But, having sang the praises of the color green, the wonders of colorful foliage, we all know gardeners will not be truly happy, never satisfied, unto we see the first plump bud unfold signaling the beginning of another gardening season.

We want blooms! We want blooms! We want blooms!

 

Keep reading. A big event you won’t want to miss is in the works. Coming soon (well, relatively)

Gardening with Limitations: No Promises Made

Gardening with Limitations:No Promises Made

Witch-Hazel tree in winter bloom

Not Making Any Promises

I am not making any promises to myself this year, but, I do have a mental list of dreams I have had at 3 AM while in and out of sleep.

Confucius
Both the Bible and Confucius used a version of the quote “The green reed which bends in the wind is stronger than the mighty oak which breaks in a storm.” I also like “stop banging your head against a brick wall.” My hard copy calendar for this year has the heading of a single word. “Adapt”. My 3 AM mantra is “Accept, Adapt, Relax” into my CPAP mask, over and over until I drift back to sleep. Of course the trick is to awaken to a world I have accepted, adapted to reality and learned to become so laid back I will need roller-skates on the back of my hat. Here I am and I have a disease, but that disease does not have me.

Visions
While some dream of dancing sugar plum fairies over the holidays I go for visions of my garden in the coming year. I can see with perfect clarity what could be, then imagine in detail what I want it to be. How I plan to “make it so”. I can see into the future of the coming year, the steps needed to see my dreams with waking eyes. My visions are in color, so there are times when it is as if I were watching a movie; then I have trouble getting back to sleep for my mind has awakened.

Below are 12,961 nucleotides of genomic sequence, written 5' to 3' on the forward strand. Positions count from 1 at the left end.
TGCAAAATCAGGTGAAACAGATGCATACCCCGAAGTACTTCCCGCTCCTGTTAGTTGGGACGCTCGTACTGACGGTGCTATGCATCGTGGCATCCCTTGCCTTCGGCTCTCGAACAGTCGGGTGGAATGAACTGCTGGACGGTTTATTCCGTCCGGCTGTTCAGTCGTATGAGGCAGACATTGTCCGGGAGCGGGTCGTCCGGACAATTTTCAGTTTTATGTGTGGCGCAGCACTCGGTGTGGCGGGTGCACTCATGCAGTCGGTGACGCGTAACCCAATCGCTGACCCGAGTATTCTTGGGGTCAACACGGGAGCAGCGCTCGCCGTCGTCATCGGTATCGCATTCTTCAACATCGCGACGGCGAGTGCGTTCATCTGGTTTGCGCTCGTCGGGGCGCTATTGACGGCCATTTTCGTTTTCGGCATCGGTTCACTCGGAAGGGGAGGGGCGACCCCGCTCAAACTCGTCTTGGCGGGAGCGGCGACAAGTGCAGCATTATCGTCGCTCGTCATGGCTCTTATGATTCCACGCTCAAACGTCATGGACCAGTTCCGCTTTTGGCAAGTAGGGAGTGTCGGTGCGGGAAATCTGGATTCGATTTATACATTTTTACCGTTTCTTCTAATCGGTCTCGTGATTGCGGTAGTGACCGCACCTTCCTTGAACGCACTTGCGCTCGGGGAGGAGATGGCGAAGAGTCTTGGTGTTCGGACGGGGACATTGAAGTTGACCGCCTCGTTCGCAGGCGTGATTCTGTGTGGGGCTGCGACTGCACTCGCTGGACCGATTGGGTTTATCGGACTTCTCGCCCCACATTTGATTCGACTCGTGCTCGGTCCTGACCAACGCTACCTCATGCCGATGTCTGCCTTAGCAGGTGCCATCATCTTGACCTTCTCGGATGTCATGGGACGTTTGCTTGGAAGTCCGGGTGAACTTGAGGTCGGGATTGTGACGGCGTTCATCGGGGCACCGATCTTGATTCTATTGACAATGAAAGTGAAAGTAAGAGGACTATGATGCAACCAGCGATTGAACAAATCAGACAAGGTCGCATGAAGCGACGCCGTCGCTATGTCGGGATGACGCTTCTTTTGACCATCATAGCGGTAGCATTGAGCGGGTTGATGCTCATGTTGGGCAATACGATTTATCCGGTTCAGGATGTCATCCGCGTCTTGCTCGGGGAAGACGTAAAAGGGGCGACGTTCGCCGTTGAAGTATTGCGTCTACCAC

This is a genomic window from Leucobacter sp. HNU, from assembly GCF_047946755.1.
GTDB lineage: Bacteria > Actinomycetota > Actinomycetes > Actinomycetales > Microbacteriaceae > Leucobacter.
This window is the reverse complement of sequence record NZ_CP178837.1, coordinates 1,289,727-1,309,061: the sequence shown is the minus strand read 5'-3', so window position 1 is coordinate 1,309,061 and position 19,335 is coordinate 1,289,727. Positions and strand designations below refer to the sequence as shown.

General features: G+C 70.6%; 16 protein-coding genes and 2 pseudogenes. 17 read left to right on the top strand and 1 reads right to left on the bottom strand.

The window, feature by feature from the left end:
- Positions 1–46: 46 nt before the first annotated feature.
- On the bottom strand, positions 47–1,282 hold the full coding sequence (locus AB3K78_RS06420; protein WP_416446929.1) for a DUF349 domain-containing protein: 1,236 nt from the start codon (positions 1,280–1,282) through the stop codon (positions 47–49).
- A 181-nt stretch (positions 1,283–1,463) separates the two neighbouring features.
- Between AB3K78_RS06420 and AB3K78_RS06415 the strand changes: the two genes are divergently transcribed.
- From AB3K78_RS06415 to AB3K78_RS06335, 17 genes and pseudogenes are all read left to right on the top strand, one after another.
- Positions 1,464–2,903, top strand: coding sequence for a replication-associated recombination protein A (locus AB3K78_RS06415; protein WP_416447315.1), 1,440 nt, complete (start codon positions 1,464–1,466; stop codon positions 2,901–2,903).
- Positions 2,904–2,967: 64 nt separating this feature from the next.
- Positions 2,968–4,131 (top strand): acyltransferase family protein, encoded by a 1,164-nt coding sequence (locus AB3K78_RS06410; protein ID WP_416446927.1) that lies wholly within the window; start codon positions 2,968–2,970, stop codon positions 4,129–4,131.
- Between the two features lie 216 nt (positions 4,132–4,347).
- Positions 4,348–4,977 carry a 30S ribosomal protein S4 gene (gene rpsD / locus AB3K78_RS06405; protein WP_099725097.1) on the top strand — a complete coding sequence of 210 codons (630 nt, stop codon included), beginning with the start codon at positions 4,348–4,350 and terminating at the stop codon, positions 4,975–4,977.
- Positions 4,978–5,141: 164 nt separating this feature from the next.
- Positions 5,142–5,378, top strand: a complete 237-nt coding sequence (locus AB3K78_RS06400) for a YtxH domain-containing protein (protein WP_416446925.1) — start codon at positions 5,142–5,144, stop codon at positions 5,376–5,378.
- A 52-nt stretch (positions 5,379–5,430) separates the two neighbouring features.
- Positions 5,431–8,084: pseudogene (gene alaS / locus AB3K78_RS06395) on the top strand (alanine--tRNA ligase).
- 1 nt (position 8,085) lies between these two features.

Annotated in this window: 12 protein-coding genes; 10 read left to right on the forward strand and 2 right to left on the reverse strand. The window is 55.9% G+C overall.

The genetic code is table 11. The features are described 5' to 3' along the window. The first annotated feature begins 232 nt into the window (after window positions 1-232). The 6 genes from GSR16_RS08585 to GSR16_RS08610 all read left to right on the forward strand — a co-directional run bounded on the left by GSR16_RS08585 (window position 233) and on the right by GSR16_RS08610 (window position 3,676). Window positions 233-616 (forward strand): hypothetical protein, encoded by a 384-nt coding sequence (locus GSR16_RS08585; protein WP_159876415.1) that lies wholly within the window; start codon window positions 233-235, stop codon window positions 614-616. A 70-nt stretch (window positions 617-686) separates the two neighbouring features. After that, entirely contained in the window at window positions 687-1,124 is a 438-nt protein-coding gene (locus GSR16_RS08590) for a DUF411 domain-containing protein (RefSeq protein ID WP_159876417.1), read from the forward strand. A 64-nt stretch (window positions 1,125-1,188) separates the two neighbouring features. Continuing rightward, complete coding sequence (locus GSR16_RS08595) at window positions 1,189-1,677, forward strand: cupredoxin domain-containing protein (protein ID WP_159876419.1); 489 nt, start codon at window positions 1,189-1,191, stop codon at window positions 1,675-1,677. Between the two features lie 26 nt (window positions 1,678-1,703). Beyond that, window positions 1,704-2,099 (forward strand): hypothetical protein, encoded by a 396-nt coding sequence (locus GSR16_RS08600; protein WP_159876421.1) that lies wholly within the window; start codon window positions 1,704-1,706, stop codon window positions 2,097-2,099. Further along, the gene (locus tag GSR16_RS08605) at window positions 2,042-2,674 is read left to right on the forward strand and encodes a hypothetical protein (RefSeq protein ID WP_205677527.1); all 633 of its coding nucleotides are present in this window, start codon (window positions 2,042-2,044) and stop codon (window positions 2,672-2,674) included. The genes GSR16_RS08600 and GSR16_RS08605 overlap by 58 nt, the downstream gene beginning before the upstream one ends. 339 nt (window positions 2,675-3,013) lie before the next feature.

Reoccurring

Wintergreen in Snow

My dreams of gardening are often reoccurring, and the amazing thing is, no matter how often the same dream repeats, they never become boring (can one become bored with their own dreams?). The dreams may have the same outline, but the details are different; the colors brighter, a different shrub, a slightly different arrangement of the same plants. Perhaps a different section of the garden.
While I was working on one specific area of the garden last fall and weather forced me out before I completed my project, my dreams keep returning to that one spot left bare. I see a hibiscus with foliage the color of a summer thunderstorm, a Weigela with dark ruby red foliage and another with variegated foliage of golden sunsets. If my wallet allows, perhaps a Spirea in golden foliage and blooms. The shrubs keep floating around creating arrangements of themselves somewhat like those dancing sugarplums.

A Narrow View
There is an area in my garden that runs along a path and is narrow, making it hard to design. To complete the picture I have never been able to get anything to grow well either in reality or my dreams. Now I am seeing visions of containers. Containers revealed to me in a chance encounter at a garden center. Ella is the brand name and they will be square in outline color of teak brown. Three in different sizes, heights and all filled with ferns.

Come spring I will find the differences between reality and dreams, but for now, what would a gardener do without dreams of his next garden?

 

2019 Begins a new series of Blogs. What does one do after they find themselves living with limitations in life and in gardening? I will be sharing my new  life  in 2019.